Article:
Can I change the location of the court my charges are listed in?

Sometimes, clients find that charges against them have been filed in a court location which is inconvenient to them or otherwise unsuitable.

For example, an alleged offence is said to have occurred in Bunbury but the client has since moved to Perth, and the police charge them in the Bunbury courthouse. This would require them to travel to and from Bunbury for each court appearance until their case is finalized.

Another example is where charges are preferred in a regional location, but it would be unsafe or prohibitively expensive for an accused person to return to the area for their trial. This can often occur in lengthy District or Supreme Court trials, which require an accused person to both pay for their flights to the regional town, and also their own accomodation and incidental travel costs.

It is possible for an accused to apply to change the venue of their case. The procedure is the same whether the charge is one that is being dealt with in the Magistrates Court, or the District or Supreme Courts.

Starting point: the prosecution choose the venue

The starting point is that in any case, the prosecution can lodge charges in any court that they choose, regional or otherwise. So the prosecution can file an indictment specifying it is to be heard in the Kalgoorlie District Court, even if an accused was originally committed to the Perth District Court.

It is entirely up to the prosecution which court it wants an accused’s charges to be heard in.

This general principle is subject to one exception, which is the right of an accused person to apply to change the venue of their case.

Application to change the venue of a case by an accused

Whilst the prosecution gets to choose the venue, an accused may apply to the court to change the venue. An accused can request their case be heard at a different location in the State, whether or not there is actually a registry of the court there, or any actual courtroom facilities.

The only requirement to change your venue is there must be “good reason to do so”. What is a “good reason” is not defined, and is left open-ended. What is a “good reason” will depend upon the particular facts and circumstances of a given case.

“Good reason” to change the venue

Some examples of a “good reason” to change the venue might be:

  • The accused has moved a significant distance from the location the State has chosen to hear the case in, and it would be prohibitively expensive for an accused to return to the location chosen by the State. This could also be argued where numerous defence witnesses, rather than the accused, are in a different location as well;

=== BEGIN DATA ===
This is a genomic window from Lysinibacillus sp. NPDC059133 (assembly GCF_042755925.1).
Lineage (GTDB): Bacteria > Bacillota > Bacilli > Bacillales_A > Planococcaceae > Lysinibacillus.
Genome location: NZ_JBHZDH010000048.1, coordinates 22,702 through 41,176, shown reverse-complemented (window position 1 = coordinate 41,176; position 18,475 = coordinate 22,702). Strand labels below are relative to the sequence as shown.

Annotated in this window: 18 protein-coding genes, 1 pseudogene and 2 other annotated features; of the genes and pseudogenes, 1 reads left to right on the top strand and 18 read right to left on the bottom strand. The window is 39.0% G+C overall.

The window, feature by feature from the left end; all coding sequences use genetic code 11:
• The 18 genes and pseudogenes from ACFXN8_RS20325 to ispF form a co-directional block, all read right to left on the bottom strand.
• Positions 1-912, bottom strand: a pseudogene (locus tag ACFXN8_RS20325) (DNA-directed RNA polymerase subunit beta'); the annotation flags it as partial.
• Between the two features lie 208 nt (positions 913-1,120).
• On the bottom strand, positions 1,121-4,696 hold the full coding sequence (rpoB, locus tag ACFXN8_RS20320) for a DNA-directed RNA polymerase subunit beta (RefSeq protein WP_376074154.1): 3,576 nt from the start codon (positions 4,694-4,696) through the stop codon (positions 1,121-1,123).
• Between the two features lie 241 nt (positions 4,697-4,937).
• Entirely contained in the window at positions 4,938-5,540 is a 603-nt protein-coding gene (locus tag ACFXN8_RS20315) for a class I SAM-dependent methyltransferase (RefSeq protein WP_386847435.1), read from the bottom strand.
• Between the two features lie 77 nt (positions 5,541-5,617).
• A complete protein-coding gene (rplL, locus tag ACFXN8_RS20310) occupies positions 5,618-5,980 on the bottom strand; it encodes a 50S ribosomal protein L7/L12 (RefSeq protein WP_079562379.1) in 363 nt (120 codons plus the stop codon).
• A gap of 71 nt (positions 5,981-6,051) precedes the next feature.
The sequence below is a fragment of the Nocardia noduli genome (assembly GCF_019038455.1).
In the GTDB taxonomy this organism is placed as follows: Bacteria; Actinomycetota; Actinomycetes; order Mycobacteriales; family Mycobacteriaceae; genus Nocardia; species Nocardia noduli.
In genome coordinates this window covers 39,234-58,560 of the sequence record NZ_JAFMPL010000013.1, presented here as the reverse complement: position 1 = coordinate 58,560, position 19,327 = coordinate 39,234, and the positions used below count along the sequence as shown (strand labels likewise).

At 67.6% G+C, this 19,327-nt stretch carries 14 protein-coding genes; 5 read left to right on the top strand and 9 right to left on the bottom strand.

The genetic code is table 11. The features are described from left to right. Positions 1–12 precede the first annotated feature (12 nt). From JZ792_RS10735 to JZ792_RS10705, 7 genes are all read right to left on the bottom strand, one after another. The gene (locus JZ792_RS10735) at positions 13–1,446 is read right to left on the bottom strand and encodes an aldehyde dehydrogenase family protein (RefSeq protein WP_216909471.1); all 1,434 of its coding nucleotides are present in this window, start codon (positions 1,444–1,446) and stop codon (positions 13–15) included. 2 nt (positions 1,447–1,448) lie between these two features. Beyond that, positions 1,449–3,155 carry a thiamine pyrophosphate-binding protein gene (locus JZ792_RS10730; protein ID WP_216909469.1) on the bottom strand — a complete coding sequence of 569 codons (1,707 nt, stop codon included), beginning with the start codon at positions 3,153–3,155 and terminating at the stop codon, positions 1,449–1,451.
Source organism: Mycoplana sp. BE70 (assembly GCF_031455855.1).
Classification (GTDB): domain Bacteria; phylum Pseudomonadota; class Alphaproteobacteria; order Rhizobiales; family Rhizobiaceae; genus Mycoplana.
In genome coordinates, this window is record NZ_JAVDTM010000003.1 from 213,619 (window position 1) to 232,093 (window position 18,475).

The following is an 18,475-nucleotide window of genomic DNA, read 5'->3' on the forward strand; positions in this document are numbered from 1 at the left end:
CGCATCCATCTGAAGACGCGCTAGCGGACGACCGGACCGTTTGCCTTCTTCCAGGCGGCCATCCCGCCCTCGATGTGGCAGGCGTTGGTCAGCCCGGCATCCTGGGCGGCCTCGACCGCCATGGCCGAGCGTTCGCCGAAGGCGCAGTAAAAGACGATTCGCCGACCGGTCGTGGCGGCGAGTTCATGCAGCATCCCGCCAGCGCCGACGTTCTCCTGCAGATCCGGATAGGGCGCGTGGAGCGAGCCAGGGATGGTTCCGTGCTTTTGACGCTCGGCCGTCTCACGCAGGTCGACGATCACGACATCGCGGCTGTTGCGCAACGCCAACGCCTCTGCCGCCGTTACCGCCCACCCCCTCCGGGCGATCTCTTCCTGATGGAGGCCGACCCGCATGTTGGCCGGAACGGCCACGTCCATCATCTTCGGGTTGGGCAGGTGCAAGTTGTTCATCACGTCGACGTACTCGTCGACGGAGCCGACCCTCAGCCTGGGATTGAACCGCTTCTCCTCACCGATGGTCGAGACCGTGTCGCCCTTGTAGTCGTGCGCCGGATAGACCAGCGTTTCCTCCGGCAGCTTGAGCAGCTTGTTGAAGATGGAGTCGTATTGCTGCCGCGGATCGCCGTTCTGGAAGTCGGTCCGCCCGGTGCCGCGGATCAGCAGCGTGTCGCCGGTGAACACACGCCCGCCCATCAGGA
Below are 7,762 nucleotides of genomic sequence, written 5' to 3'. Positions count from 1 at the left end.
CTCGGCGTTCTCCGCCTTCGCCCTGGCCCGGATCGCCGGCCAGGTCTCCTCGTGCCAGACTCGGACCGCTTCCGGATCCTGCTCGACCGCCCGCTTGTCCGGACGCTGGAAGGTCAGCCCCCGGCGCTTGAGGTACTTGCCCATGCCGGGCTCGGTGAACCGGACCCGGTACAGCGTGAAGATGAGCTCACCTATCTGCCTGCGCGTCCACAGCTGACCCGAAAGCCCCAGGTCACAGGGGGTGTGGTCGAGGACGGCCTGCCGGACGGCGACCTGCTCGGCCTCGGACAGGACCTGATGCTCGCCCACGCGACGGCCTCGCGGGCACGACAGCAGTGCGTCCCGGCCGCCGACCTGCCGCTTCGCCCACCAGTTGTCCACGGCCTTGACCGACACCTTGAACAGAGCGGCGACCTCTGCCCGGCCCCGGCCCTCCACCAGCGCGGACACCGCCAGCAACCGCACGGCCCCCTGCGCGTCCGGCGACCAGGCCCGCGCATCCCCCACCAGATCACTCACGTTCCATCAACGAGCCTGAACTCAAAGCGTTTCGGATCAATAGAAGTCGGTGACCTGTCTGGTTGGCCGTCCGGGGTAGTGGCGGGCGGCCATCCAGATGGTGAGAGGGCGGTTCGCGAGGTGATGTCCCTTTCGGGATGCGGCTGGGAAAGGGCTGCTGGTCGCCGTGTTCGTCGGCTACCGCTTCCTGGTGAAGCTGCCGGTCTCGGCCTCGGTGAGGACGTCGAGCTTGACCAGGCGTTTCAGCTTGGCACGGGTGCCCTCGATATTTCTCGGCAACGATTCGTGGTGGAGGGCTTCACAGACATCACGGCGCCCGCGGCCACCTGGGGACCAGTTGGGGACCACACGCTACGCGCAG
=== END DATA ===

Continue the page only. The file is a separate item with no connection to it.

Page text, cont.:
• The accused has fears for their safety if they return to the location the case is currently listed in. This can be a concern where a case is to be heard in, for example, a small country town and there are many people hostile to an accused in the location. It might be argued an accused’s safety simply cannot be guaranteed and the risk to their safety is so significant that the venue must be changed; &
  • The accused is concerned they will not receive a fair trial in the location the case is listed in. This could be due to, for example, excessive adverse media coverage in a small country town. It could be argued that any member of the jury will have seen the media coverage and will not be able to bring an impartial mind to the case.

In a recent case involving a police officer charged with murder, the State indicted in Perth Supreme Court, even though the incident occurred in Geraldton. This was because of fears that the State would not receive a fair trial if the matter was heard in Geraldton. An application to change the venue to Geraldton, on the basis the accused resided there as did most of the prosecution witnesses, was dismissed.

Conclusion – change of venue

The prosecution unfortunately has wide powers to choose which court location they charge you in. This can be in a location which you no longer reside in, or which is otherwise undesirable for any number of reasons.

If the court location in your case is unsuitable to you, you must apply to the court to change the venue, and must have a good reason to do so. If you require expert advice about the prospects of changing the venue in your case, or otherwise required a skilled change of venue application, don’t hesitate to contact James Jackson Criminal Defence today.

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